Skip to comments.No Budget, No Debt Ceiling Hike
Posted on 01/19/2013 8:09:58 AM PST by Kaslin
In 2006, then-Senator Barack Obama inserted a speech into the Congressional Record decrying the increase in the debt ceiling that President Bush was asking for. Its unfortunate that he didnt actually deliver the speech, because it would have been a real stem-winder.
Increasing Americas debt weakens us domestically and internationally. Leadership means that the buck stops here. Instead, Washington is shifting the burden of bad choices today onto the backs of our children and grandchildren, Obama said. America has a debt problem and a failure of leadership. Americans deserve better. I therefore intend to oppose the effort to increase Americas debt limit.
Obama now says that was a political speech and a political vote. Now he wants Republicans to simply walk the plank and give him the same no-strings-attached debt ceiling hike that he gleefully denied to President Bush. But nobody wants to vote to authorize additional federal debt not even the people who voted for all the spending that caused the debt. Every spending program has a political constituency that cheers for it. Debt? Not so much.
The severe political aversion to voting for a debt ceiling hike is not new. For years, the House avoided the political pain of debt ceiling votes under an innovation developed in 1979 by Dick Gephardt. Every time it came up I had to go to every member and seek their vote, Gephardt told The Atlantic in an interview during the 2011 debt ceiling debate. It was painful and difficult and, I thought, unnecessary. I'd say to members, Did you vote for the appropriations bill? The defense bill? The highway bill? They'd all say yes. And I'd say, Well, then you gotta pay the bill.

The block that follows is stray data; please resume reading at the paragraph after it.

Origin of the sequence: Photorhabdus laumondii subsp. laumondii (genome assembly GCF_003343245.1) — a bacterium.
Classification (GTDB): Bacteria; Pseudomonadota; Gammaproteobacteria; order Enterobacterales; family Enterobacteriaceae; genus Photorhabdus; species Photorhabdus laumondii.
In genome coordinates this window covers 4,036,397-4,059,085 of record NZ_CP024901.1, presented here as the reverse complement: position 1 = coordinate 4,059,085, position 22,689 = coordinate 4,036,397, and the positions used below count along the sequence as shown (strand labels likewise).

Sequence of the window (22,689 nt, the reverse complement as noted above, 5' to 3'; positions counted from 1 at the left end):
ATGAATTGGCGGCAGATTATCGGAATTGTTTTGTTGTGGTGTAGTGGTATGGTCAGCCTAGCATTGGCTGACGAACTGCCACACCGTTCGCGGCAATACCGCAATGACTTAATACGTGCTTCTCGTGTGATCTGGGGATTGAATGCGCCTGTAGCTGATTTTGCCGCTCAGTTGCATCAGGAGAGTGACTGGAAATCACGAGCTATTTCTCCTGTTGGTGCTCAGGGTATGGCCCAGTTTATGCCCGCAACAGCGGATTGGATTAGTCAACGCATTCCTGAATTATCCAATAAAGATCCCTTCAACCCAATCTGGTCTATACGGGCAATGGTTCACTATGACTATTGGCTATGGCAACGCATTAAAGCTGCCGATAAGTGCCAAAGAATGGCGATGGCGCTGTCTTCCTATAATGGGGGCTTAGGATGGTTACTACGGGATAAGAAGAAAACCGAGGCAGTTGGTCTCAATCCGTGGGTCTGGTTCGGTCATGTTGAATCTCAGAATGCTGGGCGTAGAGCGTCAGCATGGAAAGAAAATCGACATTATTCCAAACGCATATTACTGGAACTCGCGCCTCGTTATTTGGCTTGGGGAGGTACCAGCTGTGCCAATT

Gephardt asked the parliamentarian to devise a mechanism that would deem automatic House passage without a vote of a bill raising the debt ceiling upon passage of a concurrent budget resolution. The rationale was that the real decisions on taxes, spending, and borrowing were made in the context of the budget, and therefore the debt ceiling should accommodate the agreed upon level of borrowing.
But there was a serious flaw with this procedure passage of a budget resolution, which did not carry the force of law triggered automatic passage of a House bill to raise the debt ceiling, which was then typically approved by the Senate and signed into law by the president. The budget could then be broken, increased, waived, or otherwise disregarded. In effect, the increase in the debt ceiling was tied into passage of a budget that may or may not have resembled the actual levels of taxes and spending that Congress would enact through separate legislation.
Now that the Gephardt Rule is gone, Senate Democrats dont even bothering passing a budget at all. This is likely to be their fourth year in a row without one, Senate Budget Committee Chairman Patty Murray has already suggested.
Sen. Jeff Sessions, the ranking Republican on the Budget Committee has suggested using the debt ceiling to force Democrats into the budget process. I think it should be a firm principle that we should not raise the debt ceiling until we have a plan on how the new borrowed money will be spent, Sessions recently told Byron York of the Washington Examiner.
If House leadership follows his lead, they can make an eminently reasonable case for the Senate to finally pass a budget as a precondition to any debt ceiling deal, enforced with an automatic reversion of the debt ceiling to its prior level if the Senate fails to pass a budget on time. The principle of requiring a budget before authorizing additional debt could then be incorporated into a reformed federal budget process to avoid future debt ceiling brinksmanship.